by Sophia Clementi
For the past few weeks, one could barely follow the news without being bombarded with information about the impending Italian general elections on February 24th and 25th . Everyone was speculating as to the outcome and hypothesizing about the likely effects on Italy’s political stability, Italian bond yields, the international stock markets, and the Eurozone. These were being called the most important elections in Italy’s democratic history.
As an Italian citizen living abroad, I cast my vote early through a mail-in ballot. When I went to bed on February 24 th , the Italian news were showing that the coalition of center left parties led by the Partito Democratico was leading in the polls, and would, as expected, win a relative majority in both of Italy’s chambers of legislature. When I woke up the 25th , the outcome was anything but expected. The Partito Democratico had only gained a majority in the lower house , the 5-Star Movement (a revolutionary and populist party formed only four years ago by a prominent Italian comedian) received more votes than any other single party, and the coalition of center right parties supporting the infamous Silvio Berlusconi to become Prime Minister again gained nearly as many seats as the Partico Democratico in the Senate. Because of this split vote, no clear government could arise. In essence, Italy is currently ungovernable. The election was clearer evidence than ever: Italy is in crisis.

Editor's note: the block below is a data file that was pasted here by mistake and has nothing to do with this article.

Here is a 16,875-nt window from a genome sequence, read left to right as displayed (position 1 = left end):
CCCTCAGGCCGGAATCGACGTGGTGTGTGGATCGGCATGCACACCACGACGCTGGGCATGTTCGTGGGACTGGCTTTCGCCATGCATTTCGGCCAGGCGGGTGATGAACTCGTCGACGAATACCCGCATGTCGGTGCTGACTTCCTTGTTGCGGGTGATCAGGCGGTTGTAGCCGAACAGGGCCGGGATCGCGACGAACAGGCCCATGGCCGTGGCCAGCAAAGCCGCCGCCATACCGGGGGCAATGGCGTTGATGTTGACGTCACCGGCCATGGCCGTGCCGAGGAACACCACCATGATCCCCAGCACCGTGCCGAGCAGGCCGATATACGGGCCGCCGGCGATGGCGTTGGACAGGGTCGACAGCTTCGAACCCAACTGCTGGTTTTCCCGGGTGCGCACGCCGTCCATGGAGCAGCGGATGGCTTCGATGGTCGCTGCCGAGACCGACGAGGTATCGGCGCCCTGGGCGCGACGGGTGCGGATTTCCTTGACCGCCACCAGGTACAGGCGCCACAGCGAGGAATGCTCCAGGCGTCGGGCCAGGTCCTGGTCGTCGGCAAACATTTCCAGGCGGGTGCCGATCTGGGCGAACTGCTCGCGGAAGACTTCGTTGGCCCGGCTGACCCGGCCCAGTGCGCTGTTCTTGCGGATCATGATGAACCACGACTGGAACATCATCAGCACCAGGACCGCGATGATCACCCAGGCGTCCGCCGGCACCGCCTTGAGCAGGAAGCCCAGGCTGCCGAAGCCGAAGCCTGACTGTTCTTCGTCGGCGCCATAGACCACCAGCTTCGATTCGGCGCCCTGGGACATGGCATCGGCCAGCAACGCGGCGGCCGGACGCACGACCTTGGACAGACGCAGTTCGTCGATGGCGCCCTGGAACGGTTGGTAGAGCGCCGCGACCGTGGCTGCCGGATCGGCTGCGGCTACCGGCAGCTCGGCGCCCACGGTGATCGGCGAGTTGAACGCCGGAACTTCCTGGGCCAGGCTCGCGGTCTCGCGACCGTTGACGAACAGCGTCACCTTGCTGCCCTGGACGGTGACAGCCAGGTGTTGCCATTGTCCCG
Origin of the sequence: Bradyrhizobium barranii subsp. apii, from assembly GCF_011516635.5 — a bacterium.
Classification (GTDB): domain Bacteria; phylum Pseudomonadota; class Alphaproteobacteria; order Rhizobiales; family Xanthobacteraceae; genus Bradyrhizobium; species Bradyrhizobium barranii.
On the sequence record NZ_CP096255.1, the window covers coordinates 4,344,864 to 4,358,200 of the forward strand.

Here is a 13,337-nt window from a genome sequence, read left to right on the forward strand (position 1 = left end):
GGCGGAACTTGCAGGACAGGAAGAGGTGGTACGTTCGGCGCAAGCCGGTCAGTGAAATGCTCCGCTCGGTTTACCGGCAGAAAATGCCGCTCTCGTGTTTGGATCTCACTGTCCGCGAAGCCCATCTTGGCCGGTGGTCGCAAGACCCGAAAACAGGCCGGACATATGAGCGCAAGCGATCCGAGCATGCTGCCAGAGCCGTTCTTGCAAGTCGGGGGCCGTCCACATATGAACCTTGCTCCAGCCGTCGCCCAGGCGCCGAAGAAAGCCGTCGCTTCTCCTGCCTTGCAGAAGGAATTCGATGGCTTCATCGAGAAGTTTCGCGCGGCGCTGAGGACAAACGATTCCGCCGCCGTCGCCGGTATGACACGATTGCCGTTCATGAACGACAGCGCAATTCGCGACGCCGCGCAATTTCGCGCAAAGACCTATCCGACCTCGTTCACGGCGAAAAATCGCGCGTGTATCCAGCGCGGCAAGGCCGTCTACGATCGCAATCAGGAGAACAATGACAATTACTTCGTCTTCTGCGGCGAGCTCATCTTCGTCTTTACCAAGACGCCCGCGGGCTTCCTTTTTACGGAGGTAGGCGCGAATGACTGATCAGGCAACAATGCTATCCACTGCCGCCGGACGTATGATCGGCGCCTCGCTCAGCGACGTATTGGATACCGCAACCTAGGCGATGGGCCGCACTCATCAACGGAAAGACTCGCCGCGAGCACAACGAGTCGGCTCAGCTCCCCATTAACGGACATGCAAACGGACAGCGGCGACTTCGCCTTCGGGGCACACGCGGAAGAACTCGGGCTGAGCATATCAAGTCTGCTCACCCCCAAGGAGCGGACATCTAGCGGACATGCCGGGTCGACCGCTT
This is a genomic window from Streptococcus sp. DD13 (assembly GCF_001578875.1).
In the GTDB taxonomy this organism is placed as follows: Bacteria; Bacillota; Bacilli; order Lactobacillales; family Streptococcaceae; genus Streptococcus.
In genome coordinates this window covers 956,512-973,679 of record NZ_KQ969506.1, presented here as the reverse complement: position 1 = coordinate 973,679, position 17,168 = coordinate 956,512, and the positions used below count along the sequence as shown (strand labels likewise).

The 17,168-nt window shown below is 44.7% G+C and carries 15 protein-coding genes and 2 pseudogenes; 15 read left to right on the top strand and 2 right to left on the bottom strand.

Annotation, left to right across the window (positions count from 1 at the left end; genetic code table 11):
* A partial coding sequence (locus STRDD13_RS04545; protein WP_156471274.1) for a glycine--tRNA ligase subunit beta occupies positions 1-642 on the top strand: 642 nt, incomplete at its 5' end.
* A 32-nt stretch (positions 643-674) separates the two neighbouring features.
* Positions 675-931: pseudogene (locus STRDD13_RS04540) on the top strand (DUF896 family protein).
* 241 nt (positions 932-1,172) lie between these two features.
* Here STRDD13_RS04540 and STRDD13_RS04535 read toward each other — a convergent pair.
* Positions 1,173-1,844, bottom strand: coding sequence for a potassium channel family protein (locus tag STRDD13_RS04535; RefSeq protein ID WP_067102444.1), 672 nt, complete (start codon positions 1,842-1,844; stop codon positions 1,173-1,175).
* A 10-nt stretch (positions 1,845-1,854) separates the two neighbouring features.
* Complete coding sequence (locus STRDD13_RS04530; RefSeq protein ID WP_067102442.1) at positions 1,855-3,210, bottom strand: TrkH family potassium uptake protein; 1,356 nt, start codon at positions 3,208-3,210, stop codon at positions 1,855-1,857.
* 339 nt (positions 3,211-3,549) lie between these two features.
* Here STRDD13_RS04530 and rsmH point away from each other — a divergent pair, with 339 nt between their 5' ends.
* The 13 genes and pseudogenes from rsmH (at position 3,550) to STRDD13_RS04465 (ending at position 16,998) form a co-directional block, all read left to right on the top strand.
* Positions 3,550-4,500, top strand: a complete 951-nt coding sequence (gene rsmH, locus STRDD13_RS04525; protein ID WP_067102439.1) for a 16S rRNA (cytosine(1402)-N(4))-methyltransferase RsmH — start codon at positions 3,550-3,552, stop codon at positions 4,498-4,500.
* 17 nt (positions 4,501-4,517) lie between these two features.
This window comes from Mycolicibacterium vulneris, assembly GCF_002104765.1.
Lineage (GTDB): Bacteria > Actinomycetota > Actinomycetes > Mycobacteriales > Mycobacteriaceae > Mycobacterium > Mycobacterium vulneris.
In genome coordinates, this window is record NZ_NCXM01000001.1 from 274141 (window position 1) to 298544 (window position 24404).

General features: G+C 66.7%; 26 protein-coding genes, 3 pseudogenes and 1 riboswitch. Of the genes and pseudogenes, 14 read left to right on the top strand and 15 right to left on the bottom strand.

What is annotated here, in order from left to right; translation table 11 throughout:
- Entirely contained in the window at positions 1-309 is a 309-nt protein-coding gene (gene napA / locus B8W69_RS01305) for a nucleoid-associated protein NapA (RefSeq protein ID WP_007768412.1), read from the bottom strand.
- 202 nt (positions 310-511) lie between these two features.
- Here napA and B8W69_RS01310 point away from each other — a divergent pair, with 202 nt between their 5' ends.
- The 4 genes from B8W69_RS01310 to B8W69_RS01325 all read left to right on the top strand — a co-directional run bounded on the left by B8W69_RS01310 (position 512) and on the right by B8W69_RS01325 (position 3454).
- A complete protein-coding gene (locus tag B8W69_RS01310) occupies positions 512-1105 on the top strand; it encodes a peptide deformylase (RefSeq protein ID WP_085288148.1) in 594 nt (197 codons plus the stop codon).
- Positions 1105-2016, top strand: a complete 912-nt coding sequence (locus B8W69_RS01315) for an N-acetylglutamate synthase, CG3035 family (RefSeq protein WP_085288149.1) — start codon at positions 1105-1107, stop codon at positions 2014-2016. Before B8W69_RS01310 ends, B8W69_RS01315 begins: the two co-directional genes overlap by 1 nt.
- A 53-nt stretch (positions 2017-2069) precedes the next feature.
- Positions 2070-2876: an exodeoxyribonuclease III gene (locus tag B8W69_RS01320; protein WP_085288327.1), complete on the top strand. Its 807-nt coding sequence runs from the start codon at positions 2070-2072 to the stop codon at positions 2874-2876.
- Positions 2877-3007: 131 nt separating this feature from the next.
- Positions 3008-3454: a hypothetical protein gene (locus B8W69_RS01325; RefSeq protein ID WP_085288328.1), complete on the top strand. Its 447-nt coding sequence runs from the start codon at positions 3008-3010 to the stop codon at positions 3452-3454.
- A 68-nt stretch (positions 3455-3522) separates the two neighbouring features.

At this pivotal time, eleven Yalies have travelled to Italy to participate in the Italian Undergraduate Society at Yale’s research trip (www.iusytrip.com). Organized by Stefano Malfitano and Sophia Clementi, this ten-day trip will take us to Milan and Rome to meet with some of the most influential Italian politicians, business leaders, and professors. Our contacts include former Prime Minister Giuliano Amato, Vice President of the European Commission Franco Frattini, and board member of the executive board of the European Central Bank Lorenzo Bini Smaghi. Through our numerous interviews we hope to gain unprecedented insight into the future of Italian politics and economics.
This blog will allow you to join us on our adventure through the complex landscape of Italy and Europe’s future. Through at least daily blog posts, we will be sharing our insights from our meetings, but also our observations from experiencing life in a country in limbo. We hope you follow our blog and we would love to answer any comments or questions if you email us at Stefano.firstname.lastname@example.org and Sophia.email@example.com.